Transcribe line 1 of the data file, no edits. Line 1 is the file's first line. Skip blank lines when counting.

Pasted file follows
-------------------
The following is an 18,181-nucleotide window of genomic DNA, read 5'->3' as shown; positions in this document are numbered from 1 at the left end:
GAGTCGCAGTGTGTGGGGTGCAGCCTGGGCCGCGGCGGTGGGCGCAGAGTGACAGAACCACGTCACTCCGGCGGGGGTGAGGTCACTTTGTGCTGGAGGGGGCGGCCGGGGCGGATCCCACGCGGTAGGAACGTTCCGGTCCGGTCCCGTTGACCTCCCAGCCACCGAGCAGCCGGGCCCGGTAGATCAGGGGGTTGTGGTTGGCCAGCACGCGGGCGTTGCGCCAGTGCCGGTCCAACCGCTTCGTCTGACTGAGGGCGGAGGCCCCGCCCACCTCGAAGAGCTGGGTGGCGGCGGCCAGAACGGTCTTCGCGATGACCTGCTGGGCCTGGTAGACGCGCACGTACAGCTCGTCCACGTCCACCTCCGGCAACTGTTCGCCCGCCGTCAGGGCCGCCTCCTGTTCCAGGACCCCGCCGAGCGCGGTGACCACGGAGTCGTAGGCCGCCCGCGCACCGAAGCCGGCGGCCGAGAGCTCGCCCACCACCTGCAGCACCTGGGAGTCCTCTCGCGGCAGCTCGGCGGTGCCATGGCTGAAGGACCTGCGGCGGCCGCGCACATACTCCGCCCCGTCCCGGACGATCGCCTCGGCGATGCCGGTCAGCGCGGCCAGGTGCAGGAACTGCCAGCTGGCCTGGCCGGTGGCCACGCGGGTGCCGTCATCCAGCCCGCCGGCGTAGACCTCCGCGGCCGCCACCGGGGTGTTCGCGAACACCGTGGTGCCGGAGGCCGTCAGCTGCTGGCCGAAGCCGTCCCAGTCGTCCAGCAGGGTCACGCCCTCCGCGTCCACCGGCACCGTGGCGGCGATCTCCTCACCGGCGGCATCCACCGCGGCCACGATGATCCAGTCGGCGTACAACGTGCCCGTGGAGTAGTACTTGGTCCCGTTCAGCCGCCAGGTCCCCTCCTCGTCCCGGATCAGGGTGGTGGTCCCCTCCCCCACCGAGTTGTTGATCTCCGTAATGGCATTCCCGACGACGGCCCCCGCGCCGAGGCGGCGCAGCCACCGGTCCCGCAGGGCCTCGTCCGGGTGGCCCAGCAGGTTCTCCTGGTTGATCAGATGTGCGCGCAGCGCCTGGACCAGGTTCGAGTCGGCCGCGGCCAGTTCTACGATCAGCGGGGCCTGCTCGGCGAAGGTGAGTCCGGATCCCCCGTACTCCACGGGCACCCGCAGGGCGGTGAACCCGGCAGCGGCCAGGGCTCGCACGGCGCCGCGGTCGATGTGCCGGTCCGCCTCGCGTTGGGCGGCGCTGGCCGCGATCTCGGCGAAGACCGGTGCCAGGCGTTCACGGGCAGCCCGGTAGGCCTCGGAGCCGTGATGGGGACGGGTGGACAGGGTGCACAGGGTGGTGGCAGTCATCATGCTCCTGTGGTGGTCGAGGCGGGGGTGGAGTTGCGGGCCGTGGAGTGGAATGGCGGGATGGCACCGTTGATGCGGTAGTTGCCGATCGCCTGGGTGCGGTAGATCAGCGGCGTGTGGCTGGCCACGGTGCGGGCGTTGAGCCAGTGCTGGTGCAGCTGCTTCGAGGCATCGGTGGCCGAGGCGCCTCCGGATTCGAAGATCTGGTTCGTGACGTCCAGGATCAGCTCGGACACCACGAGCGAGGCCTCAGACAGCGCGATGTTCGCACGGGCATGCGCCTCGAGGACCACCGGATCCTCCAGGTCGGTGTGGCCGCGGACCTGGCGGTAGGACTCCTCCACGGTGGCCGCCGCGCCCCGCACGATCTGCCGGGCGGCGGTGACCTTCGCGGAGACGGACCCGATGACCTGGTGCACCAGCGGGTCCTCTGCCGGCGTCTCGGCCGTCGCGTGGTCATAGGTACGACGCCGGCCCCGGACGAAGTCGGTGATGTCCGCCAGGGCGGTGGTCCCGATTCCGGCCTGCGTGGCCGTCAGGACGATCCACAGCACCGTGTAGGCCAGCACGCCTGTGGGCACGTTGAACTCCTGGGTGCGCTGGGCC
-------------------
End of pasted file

The following is an 18,181-nucleotide window of genomic DNA, read 5'->3' as shown; positions in this document are numbered from 1 at the left end: